Drone sea vessels point to a greener future for shipping

Drone ships, more commonly known as unmanned surface vessels (USV), could soon change how we navigate and understand our seas, in a similar way to how aerial drones have changed how we access the skies and view the world we live in.

British-based Sea-Kit International deployed its 12-metre USV Maxlimer for 22 days in the Atlantic Ocean in July and August, mapping 1,000 square kilometres of the seabed.

The original plan was to attempt the first-ever uncrewed trans-Atlantic sea voyage, from Halifax to Plymouth, England, but the COVID-19 pandemic made the logistics impossible.

Instead, the Maxlimer proved its worth on the surveying mission, with all of its movements controlled remotely, using satellite technology, from Sea-Kit’s headquarters in Tollesbury on the east coast of England.

USVs can use a fraction of the fuel of some crewed vessels because there is no need for a bulky crew accommodation structure onboard.

“We were burning about 100 litres or under 100 litres of fuel a day,” said Neil Tinmouth, Sea-Kit’s chief operating officer.

“That’s compared to a normal survey vessel that can burn up to 10 metres cubed of fuel in a given day. So there, you’re looking at one per cent of the fuel consumption.”

Tinmouth says the fuel comparisons vary, depending on the mission and vessel, but he says the savings go beyond the day-to-day operation of the vessel.

He says compact USVs will mean a lower carbon footprint for ship production, as well as a much lower deployment cost for certain missions.

“When you’re talking about the mobilization of the vessel from, let’s say, the U.K. to the Gulf of Mexico, you have ships steaming at full speed, which burns a lot of fuel,” he said.

“(The USV Maxlimer) can fit into a 40-foot container. So you completely reduce that. I think it’s about six metric tonnes of carbon produced in transporting it there and back, versus, I think it’s 1,800 metric tonnes of carbon produced when you have to sail there and back for a normal mobilization.”

On top of that, Tinmouth says operators will not need to fly crews around the world at the start and end of a voyage, thereby reducing further the carbon footprint of missions.

In the short term, he sees USVs like the Maxlimer being used on missions like surveying and inspections of underwater oil and gas infrastructure.

But he believes that in years to come, the technology could be used by short-haul freight shipping, where smaller vessels could significantly increase their efficiency by removing the need for an onboard crew.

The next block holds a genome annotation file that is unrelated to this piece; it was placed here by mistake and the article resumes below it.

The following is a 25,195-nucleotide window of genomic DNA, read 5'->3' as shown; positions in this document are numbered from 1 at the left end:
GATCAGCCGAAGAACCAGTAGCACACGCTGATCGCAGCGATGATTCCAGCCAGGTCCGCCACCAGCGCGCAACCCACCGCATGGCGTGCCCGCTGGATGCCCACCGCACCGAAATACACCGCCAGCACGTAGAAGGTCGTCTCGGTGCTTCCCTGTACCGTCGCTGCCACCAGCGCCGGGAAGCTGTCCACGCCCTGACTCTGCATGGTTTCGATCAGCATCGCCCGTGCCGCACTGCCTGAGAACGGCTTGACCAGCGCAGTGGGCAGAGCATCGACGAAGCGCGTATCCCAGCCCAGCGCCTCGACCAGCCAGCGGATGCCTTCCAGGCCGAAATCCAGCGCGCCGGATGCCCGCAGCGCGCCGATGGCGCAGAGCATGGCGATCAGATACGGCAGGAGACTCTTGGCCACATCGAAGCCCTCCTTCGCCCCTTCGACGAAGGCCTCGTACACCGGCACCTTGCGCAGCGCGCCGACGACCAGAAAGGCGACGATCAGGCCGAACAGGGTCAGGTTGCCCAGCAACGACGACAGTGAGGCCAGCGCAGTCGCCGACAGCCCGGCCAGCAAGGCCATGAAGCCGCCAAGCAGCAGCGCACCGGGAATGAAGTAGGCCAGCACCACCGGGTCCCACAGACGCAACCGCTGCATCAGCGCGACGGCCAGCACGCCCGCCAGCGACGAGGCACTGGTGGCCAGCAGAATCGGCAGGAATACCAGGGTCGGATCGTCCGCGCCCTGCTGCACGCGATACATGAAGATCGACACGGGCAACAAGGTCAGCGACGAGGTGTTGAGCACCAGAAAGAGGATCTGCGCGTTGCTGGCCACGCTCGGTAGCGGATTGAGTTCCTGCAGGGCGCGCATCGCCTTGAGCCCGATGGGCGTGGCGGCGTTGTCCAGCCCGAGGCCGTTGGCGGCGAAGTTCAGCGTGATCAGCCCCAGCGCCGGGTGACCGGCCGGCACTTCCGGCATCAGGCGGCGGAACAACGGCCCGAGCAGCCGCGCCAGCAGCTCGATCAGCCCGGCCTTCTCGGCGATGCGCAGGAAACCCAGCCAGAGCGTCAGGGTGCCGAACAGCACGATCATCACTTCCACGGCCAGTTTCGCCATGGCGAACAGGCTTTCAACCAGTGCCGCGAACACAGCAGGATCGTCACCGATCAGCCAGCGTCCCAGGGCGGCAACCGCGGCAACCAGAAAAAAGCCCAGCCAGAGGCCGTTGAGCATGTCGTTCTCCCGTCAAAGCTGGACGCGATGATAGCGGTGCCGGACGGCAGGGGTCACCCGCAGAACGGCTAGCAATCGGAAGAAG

The World Shipping Council, which represents the industry, says maritime shipping accounted for 2.1 per cent of annual global greenhouse gas emissions in 2012, which is approximately equivalent to passenger aviation.

The Stockholm Environment Institute has quoted a similar estimate, which amounts to one billion tonnes of greenhouse gases a year.

The change is ‘massive’

Dutch-based geo-data specialist Fugro has ordered two of the vessels, for use on missions in Australia and Scotland.

The first USV is scheduled for delivery in January 2021 and will be used to transport a remotely operated vehicle (ROV) and an autonomous underwater vehicle (AUV), or drone submarine.

The ROV will carry out oil and gas pipeline inspections on Australia’s North West Shelf.

“You’re often talking about a vessel 70, 80 metres in length with 50, 60 people on board working around the clock, with one or more ROVs,” said Ivar de Josselin de Jong, a remote inspection solution director at Fugro.

“(It’s) amazing the direction where we are headed, and that massive change in status quo, and heading to a new way of working.”

However, de Josselin de Jong says the new technology poses complex challenges in how the vessels are managed across the globe.

“At the moment, there’s no regulation in place for uncrewed operations, and Fugro is actively involved with authorities around the globe, actually, to shape these regulations and jointly develop a competence framework for operators,” he said, stressing that although there could be a reduction in shipping jobs, many roles will move to land-based control rooms around the world.

“You need to make sure that the ports authorities and the coast guard — who are responsible for the nearshore vessel movements — that they feel comfortable with what we have put in place.”

Co-ordinating these regulations across the world’s jurisdictions won’t be easy.

“There’s a vast amount of stakeholders involved in shaping this environment — that’s super exciting. It’s big fun to work on this change. It’s massive, it’s massive,” he said.

“What we are facing now, actually, is this transformation supported by all the technologies that we have at hand at a super high speed, where we need to change that environment in a blink, actually, compared to how it was before.”

Fugro also plans to order two 24-metre vessels from Sea-Kit in 2021.

Mayflower minus pilgrims

Tinmouth says Sea-Kit has put the trans-Atlantic mission on the back-burner for now.

However, another team of maritime pioneers aims to sail an even more advanced, fully autonomous ship across the Atlantic next year.

The Mayflower Autonomous Ship (MAS) had been scheduled to mark the anniversary of the 1620 voyage of the Pilgrim Fathers in September, but like the USV Maxlimer, COVID-19 got in the way.

Instead, the MAS is due to sail from Plymouth, England to Plymouth, Mass., in April 2021.

The project involves the exploration charity ProMare, engineering company MSubs, IBM and the University of Plymouth.

The research vessel will be powered by a hybrid of wind, solar and diesel propulsion systems, and will use artificial intelligence technology to navigate the route.

The futuristic-looking MAS will carry out research on ocean pollution as it travels west.

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